• When derived from natural gas, if the carbon dioxide is captured, it is referred to as blue hydrogen.[29]

As of 2020 green hydrogen costs between $2.50-6.80 per kilogram and blue hydrogen $1.40-2.40/kg compared with high-carbon grey hydrogen at $1–1.80/kg.[108] Deployment of hydrogen can provide a cost-effective option to displace fossil fuels in applications where emissions reductions would otherwise be impractical and/or expensive.[109] These may include heat for buildings and industry, conversion of natural gas-fired power stations,[110] and fuel for aviation and possibly heavy trucks.[111]

If those finances sound confusing, it’s because they are when you try to understand the math. But properly-organized competitive markets don’t have to do the math in order to come to aggregate supply and demand decisions. Each user and supplier does its bit of the math for its own interests, and the market balances, to use an important technical term, automagically. If you have trouble with that idea, consider the level of the oceans. Water molecules don’t do any math. They just respond to local gravity and pressure, and even out pretty nearly worldwide, subject to wave and tide.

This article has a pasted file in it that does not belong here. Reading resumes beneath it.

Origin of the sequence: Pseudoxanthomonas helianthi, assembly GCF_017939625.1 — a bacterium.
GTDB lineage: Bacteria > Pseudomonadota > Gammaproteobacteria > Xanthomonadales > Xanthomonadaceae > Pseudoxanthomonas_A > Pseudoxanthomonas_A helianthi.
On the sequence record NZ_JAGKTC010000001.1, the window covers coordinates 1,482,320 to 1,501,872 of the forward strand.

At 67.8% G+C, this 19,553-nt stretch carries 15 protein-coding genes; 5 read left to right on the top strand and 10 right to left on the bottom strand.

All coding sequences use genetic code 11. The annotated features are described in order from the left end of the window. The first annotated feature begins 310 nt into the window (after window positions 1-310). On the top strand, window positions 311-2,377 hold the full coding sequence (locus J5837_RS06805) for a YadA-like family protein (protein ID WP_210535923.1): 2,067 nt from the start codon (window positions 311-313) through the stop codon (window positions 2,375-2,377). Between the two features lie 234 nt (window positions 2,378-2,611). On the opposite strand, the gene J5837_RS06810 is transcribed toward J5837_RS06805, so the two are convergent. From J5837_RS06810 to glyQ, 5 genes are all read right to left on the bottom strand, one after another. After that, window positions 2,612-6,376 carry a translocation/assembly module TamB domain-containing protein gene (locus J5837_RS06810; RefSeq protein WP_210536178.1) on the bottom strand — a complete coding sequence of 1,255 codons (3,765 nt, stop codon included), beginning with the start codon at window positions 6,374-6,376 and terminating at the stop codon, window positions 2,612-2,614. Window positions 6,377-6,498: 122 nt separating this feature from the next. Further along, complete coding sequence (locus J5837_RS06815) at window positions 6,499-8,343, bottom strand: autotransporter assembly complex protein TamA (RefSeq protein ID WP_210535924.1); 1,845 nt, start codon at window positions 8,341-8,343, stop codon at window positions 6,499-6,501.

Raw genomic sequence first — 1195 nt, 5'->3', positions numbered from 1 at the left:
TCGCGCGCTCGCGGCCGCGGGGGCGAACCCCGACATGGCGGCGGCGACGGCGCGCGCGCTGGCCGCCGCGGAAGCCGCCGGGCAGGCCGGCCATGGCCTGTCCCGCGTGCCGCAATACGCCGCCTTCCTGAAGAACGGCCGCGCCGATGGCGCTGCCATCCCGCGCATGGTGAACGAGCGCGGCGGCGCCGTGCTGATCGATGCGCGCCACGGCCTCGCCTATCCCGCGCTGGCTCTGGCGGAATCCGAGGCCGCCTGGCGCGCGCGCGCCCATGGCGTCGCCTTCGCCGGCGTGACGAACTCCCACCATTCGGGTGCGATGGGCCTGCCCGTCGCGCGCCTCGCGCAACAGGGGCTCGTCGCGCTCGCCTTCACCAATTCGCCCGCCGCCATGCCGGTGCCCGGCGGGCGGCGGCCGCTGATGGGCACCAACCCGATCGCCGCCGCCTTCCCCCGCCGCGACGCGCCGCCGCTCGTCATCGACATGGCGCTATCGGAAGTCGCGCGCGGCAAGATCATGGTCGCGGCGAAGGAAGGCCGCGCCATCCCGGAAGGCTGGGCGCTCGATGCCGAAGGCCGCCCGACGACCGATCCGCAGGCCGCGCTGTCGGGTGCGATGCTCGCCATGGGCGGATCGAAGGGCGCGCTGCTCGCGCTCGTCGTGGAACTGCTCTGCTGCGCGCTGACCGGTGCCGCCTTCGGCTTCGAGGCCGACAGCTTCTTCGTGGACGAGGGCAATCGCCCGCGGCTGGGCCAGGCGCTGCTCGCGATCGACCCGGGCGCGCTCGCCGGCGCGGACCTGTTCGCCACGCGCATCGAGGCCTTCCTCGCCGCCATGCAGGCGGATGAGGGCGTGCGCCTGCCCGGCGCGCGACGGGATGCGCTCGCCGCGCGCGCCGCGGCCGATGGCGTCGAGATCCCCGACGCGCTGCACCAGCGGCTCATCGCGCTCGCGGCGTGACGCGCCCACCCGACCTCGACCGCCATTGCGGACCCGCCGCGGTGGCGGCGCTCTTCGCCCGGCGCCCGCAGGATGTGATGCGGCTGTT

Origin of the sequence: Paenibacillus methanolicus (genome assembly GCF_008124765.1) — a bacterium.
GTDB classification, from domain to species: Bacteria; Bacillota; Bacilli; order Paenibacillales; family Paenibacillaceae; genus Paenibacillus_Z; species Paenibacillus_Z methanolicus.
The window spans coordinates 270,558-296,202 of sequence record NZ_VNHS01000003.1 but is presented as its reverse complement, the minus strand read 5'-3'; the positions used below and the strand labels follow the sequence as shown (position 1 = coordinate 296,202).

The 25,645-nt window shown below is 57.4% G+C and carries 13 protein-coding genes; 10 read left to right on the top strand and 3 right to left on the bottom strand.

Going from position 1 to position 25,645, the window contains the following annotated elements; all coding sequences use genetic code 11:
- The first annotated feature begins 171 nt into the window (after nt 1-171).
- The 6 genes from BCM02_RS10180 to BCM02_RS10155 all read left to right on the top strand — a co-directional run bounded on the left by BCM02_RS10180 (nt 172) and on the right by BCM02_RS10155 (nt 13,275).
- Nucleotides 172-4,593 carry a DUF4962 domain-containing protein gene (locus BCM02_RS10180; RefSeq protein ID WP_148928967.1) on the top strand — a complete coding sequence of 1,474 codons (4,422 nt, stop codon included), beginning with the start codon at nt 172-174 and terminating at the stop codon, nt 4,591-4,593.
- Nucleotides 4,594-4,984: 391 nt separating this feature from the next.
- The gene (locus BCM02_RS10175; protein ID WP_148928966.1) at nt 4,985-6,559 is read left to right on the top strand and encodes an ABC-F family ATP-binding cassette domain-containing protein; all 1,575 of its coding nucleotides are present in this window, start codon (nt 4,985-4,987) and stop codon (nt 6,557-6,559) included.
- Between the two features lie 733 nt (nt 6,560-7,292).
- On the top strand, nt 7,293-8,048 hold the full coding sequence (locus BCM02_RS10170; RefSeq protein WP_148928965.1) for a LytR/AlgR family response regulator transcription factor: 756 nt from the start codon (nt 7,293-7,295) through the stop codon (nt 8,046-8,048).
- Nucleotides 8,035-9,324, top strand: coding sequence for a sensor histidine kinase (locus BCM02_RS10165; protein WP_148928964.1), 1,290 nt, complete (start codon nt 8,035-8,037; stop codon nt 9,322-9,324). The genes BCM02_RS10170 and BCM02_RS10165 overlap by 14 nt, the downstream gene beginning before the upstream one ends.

(Crossposted with DailyKos)

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Generalist BA, Math and Philosophy Peace Corps, South Korea Buddhist monastic training High-tech market analyst Tech Writer Serial NGO Founder Education for a billion children End poverty at a profit